Holly, this writing is such beautiful art. It drew me in from the first word and I think I read every word with a smile on my face. I so love and value friendships in my world too, and moments like these shared with treasured friends are pure gold. Thank you for this gift today.
    Much love…xoxo

    • Pure gold is right, Helen. I can’t help but think of this quote:

      “A friend accepts us as we are yet helps us to be what we should.” ~Author Unknown

      We can just be with those who hold us dear but then, slowly, we always seem to come around to where we want to go. That is the gift of friendship, truly.

  15. nernie says:

    I love hearing you talk about your dear childhood friend it was interesting to hear your side and have my own memories of her as well. I’m glad we got together as well it was a good week of love wasn’t it? Everyone needs love. I love you Holly, my dear little sister

    • Oh my dear, dear sister,
      How your love carries me. Thank you for sharing your beautiful self with me and helping me to feel more alive–always.

  16. Kim Waggoner says:

    I love the way you spin words. Beautiful.

  17. Holly, calling myself an artist has always been difficult for me. I put so many restrictions on what it is. But this, this “open ourselves to the world and welcome all the beautiful and terrible things and we do not let it destroy us”, YES, this is art and maybe, just maybe I am an artist. Thank you for this inspired insight.

    • Oh Debby, yes, we are ALL artists, infused with the originality of the ultimate Creator and imparted with the task to go and live and be. I claim the title of artist for you and implore you to seek beauty and truth today.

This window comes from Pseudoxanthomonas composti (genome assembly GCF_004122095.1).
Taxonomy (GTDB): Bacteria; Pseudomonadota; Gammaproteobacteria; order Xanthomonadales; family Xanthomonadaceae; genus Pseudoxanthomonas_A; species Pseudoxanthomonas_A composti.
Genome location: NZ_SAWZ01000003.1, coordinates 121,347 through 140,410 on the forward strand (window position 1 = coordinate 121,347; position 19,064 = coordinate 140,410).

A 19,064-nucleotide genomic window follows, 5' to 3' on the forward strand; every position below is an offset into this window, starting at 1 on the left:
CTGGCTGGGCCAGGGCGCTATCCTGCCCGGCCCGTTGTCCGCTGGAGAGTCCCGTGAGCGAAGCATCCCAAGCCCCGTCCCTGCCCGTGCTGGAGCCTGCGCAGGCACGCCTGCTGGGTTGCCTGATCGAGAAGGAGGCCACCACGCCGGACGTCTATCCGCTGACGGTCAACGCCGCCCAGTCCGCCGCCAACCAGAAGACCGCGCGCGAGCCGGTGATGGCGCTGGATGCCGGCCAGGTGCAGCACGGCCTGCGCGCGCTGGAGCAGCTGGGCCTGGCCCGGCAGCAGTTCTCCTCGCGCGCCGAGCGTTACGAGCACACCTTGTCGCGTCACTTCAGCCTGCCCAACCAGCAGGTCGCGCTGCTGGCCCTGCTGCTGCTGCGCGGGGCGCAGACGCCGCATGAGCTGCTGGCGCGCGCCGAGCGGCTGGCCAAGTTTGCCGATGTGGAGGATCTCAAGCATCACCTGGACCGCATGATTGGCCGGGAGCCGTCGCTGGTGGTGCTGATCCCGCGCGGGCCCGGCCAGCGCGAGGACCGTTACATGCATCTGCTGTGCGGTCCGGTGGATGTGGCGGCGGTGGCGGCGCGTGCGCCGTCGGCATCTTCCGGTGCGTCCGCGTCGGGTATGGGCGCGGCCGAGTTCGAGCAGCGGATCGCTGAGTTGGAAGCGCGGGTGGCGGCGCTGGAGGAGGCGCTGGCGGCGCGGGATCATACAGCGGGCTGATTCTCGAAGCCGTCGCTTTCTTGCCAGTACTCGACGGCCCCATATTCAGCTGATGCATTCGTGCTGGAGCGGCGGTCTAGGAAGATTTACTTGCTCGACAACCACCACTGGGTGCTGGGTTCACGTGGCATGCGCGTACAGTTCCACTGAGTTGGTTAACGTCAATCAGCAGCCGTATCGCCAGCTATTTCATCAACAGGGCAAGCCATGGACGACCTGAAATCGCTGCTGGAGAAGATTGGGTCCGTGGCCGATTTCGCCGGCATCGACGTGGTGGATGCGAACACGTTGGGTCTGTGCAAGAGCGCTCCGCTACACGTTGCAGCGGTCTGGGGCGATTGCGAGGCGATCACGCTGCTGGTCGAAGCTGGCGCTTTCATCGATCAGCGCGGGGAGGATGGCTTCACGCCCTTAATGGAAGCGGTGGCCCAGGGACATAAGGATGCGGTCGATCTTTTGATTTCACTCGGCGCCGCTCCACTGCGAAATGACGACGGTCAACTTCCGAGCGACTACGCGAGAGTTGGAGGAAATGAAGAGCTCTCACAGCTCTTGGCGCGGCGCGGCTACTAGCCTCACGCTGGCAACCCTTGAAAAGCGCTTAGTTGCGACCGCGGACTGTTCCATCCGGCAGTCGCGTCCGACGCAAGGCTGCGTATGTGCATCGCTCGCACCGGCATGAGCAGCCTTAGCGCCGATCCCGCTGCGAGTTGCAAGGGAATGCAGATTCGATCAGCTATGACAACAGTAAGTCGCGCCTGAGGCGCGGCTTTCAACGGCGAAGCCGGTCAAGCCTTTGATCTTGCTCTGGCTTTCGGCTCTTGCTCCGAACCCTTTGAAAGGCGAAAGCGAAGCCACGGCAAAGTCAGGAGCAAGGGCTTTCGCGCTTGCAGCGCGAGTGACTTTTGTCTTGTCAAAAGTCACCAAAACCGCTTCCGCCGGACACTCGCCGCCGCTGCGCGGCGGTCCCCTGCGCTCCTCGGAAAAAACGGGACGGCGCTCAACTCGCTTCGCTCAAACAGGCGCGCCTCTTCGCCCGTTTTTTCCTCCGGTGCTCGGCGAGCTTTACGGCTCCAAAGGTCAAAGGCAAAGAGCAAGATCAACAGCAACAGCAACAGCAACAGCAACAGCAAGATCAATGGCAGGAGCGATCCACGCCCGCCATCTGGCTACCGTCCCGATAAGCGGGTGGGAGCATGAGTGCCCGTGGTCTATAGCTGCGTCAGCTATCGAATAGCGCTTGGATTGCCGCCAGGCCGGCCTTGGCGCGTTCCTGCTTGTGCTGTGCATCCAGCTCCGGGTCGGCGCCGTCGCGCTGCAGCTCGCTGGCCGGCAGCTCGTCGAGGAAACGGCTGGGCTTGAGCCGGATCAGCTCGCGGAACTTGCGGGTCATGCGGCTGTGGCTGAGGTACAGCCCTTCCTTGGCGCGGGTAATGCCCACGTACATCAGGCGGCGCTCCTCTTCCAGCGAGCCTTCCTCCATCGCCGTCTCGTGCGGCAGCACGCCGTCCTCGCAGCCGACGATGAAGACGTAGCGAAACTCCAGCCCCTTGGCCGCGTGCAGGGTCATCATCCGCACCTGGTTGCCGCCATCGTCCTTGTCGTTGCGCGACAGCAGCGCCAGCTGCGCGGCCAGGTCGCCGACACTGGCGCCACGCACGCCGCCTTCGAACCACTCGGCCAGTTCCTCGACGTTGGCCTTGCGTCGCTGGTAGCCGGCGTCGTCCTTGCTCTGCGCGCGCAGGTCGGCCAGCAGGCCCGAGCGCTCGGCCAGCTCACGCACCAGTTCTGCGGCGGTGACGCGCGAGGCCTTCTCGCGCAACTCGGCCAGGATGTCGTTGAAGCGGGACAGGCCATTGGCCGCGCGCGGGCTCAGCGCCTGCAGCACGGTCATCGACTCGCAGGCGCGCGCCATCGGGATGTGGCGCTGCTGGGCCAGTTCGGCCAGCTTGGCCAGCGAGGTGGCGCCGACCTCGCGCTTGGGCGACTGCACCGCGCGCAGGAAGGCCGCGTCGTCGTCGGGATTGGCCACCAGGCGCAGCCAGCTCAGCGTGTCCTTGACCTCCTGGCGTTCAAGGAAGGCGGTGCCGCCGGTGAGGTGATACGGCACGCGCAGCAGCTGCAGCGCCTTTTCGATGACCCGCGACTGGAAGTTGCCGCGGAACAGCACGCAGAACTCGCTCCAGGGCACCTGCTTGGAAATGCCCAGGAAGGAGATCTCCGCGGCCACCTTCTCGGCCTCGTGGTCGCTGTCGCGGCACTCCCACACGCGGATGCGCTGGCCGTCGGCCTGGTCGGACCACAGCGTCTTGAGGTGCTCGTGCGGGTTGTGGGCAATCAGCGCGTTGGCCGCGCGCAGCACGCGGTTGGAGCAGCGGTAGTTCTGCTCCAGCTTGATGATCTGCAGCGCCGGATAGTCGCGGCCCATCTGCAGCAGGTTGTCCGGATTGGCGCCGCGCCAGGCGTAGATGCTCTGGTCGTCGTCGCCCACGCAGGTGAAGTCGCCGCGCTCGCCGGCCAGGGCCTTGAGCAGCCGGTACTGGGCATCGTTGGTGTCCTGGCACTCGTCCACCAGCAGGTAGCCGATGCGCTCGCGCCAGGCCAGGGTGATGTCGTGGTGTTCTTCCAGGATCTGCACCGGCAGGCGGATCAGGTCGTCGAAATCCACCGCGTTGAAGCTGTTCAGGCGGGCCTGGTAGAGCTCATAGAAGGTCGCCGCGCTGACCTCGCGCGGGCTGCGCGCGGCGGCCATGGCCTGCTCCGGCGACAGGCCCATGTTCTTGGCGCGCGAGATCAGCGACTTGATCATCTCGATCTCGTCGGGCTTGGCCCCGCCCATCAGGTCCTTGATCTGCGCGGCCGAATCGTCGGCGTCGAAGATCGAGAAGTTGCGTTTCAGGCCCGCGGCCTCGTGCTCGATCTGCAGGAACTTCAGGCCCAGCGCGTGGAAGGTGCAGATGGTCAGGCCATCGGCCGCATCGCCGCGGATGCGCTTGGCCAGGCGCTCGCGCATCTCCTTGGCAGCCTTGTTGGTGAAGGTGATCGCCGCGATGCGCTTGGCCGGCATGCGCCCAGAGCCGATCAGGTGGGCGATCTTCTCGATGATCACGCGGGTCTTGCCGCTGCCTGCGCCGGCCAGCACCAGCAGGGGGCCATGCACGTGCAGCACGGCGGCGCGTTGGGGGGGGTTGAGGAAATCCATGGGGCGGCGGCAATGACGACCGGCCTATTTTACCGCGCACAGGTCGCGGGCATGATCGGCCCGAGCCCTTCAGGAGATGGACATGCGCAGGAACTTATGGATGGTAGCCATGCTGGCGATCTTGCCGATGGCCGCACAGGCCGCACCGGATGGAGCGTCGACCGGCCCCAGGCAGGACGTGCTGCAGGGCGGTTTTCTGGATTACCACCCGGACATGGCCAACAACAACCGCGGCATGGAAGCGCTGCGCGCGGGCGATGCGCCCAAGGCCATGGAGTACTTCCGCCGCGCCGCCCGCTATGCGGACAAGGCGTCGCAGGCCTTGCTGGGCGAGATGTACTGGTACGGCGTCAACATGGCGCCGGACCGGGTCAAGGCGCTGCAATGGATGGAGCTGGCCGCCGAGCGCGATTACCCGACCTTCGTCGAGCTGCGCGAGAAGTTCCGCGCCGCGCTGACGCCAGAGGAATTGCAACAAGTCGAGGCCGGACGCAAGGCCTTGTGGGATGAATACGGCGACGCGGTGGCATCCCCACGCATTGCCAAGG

18. Holly this was beautiful! I will be moving back this fall to the states very near to where I grew up. I haven’t lived there in 8 years now. I identified a lot with the emotions and nerves you wrote about in reconnecting with a childhood friends. I’m definitely anxious about that, and I hope that it goes well…

    • Oh I pray that the Holy Spirit will go before you, weaving its own kind of magic and beauty as it prepares the way for you to inhabit this space again. May you gain a new and expanded perspective on those that you left behind and may you grow richer for having known them. Thank you so much for being here.

  19. Grace Vega says:

    This touched and encourages me this morning — especially the very last sentence. Thanks, Holly!

    • Grace,
      I pray that you will find new and beautiful places to spin and weave and create today. Blessings on you, friend.